Random distributions

For maximum flexibility when producing random values, we define the Distribution trait:

# #![allow(unused_variables)]
#fn main() {
// a producer of data of type T:
pub trait Distribution<T> {
    // the key function:
    fn sample<R: Rng + ?Sized>(&self, rng: &mut R) -> T;

    // a convenience function defined using sample:
    fn sample_iter<'a, R>(&'a self, rng: &'a mut R) -> DistIter<'a, Self, R, T>
        Self: Sized,
        R: Rng,
    { ... }

Rand provides implementations of many different distributions; for the full list see the distributions module; the most common are highlighted below.

Uniform distributions

The most obvious type of distribution is the one we already discussed: one without pattern, where each value or range of values is equally likely. This is known as uniform.

Rand actually has several variants of this:

  • Standard requires no parameters and produces uniformly distributed values over the entire range of the output type (for bool and integers) or over the range from 0 to 1 (for floats) or over valid Unicode code points. It also has extensions to tuples, array types and Option.
  • Uniform is parametrised with low and high points, and produces values uniformly distributed within this range.
  • Alphanumeric is uniform over the values 0-9A-Za-z
  • Open01 and OpenClosed01 are variations of Standard for floating point numbers between 0 and 1 (partially) exclusive of end points.

For convenience, Rng::gen and random are short-cuts to Standard, and Rng::gen_range is a short-cut to Uniform, allowing things like:

# #![allow(unused_variables)]
#fn main() {
# extern crate rand;
# use rand::prelude::*;
let mut rng = thread_rng();
let coord: (f64, f64) = rng.gen();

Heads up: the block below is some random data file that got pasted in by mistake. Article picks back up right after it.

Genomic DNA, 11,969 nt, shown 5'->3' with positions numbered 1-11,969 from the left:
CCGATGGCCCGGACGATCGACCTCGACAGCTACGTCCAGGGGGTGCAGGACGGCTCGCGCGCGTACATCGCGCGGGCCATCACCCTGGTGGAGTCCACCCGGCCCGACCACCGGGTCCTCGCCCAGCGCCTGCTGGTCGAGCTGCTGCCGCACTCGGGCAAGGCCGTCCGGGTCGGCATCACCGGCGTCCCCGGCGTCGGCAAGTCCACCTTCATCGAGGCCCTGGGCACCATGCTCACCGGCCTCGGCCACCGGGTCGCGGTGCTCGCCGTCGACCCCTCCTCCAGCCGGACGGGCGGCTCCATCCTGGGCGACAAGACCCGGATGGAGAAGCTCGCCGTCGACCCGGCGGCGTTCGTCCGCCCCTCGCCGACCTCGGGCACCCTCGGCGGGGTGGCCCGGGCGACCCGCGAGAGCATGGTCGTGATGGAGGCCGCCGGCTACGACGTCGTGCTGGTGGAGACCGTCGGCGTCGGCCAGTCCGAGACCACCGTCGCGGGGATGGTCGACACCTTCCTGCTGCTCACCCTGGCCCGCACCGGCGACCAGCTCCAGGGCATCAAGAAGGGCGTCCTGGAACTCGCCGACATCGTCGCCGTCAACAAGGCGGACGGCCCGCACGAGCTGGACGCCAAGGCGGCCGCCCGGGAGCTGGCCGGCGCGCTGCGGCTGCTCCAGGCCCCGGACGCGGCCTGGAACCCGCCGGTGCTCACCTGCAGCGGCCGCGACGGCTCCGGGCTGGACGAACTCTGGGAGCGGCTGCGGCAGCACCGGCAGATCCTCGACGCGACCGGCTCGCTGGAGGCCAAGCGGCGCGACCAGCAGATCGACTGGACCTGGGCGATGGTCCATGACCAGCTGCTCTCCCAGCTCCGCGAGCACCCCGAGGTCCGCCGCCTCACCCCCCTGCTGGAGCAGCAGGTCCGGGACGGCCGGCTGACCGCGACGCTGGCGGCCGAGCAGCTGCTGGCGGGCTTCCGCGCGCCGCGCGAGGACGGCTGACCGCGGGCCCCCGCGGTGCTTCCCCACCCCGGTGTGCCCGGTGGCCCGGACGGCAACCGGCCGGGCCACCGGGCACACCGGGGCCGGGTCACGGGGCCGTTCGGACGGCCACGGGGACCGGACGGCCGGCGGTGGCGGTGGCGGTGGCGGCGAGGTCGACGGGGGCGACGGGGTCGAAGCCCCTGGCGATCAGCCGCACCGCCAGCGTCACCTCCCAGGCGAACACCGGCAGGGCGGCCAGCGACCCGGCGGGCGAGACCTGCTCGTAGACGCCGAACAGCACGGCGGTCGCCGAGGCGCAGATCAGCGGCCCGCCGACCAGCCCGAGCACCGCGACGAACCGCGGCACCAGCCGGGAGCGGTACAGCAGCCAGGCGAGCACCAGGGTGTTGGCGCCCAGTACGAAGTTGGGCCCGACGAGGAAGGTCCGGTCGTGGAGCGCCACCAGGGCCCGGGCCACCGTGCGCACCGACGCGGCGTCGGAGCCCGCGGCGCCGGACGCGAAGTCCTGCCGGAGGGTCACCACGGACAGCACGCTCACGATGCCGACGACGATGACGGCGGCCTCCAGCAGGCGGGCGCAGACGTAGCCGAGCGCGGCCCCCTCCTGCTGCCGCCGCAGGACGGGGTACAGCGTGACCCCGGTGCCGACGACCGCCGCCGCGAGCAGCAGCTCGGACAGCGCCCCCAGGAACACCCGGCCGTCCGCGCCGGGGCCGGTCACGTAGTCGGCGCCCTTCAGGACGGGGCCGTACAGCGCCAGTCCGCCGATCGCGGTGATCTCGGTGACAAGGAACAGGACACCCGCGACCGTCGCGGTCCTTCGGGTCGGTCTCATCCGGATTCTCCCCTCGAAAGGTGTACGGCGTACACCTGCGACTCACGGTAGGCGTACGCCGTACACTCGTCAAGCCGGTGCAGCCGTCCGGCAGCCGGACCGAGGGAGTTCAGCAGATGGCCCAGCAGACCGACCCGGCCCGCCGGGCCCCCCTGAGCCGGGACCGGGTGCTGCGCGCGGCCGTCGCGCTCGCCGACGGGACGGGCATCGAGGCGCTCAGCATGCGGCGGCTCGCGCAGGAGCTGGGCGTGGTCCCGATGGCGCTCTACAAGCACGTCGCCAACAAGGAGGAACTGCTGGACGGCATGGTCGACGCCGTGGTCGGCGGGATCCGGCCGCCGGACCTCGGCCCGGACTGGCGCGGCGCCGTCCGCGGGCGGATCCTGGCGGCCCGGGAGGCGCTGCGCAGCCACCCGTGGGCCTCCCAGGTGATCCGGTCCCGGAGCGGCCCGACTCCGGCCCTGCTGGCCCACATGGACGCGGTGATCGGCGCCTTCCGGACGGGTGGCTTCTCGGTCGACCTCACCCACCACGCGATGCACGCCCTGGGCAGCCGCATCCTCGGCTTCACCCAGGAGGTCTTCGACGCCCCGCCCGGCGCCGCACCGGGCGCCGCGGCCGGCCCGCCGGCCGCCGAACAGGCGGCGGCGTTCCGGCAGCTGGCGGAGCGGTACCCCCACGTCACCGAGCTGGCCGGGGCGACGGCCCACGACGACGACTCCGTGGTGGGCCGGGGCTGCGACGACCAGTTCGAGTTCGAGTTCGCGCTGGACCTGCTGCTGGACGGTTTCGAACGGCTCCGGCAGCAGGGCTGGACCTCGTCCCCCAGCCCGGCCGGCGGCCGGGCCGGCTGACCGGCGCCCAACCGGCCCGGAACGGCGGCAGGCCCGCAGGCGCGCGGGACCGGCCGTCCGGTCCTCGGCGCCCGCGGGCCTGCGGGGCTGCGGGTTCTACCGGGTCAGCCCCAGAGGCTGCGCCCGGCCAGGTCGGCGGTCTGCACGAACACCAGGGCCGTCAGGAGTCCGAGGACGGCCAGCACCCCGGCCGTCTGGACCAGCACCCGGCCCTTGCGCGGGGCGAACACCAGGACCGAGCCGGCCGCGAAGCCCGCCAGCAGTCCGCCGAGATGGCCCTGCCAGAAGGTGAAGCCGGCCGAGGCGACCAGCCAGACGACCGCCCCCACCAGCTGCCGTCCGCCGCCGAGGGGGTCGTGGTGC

let die_roll = rng.gen_range(1, 7);

More continuous distributions

The exponential distribution, Exp, simulates time until decay, assuming a fixed rate of decay (i.e. exponential decay).

The Normal distribution (also known as Gaussian) simulates sampling from the Normal distribution ("Bell curve") with the given mean and standard deviation. The LogNormal is related: for sample X from the log-normal distribution, log(X) is normally distributed; this "skews" the normal distribution to avoid negative values and to have a long positive tail.

The UnitCircle and UnitSphereSurface distributions simulate uniform sampling from the edge of a circle or surface of a sphere.

The Cauchy distribution (also known as the Lorentz distribution) is the distribution of the x-intercept of a ray from point (x0, γ) with uniformly distributed angle.

The Beta distribution is a two-parameter probability distribution, whose output values lie between 0 and 1. The Dirichlet distribution is a generalisation to any positive number of parameters.

Discrete distributions

The Bernoulli distribution is very simple: given a probability p (or a ratio num / denom), a boolean value is produced with the given probability of being true (simulating a trial with probability p of success).

For convenience, Rng::gen_bool and Rng::gen_ratio are short-cuts to Bernoulli.

The Binomial distribution is related: given a probability p and a number n, this distribution simulates running n Bernoulli trials and tells you the number which were successful.

The Poisson distribution expresses the expected number of events occurring within a fixed interval, given that events occur with fixed rate λ.

Weighted sampling

Finally, WeightedIndex is a discrete distribution sampling from a finite selection of choices each with given weight.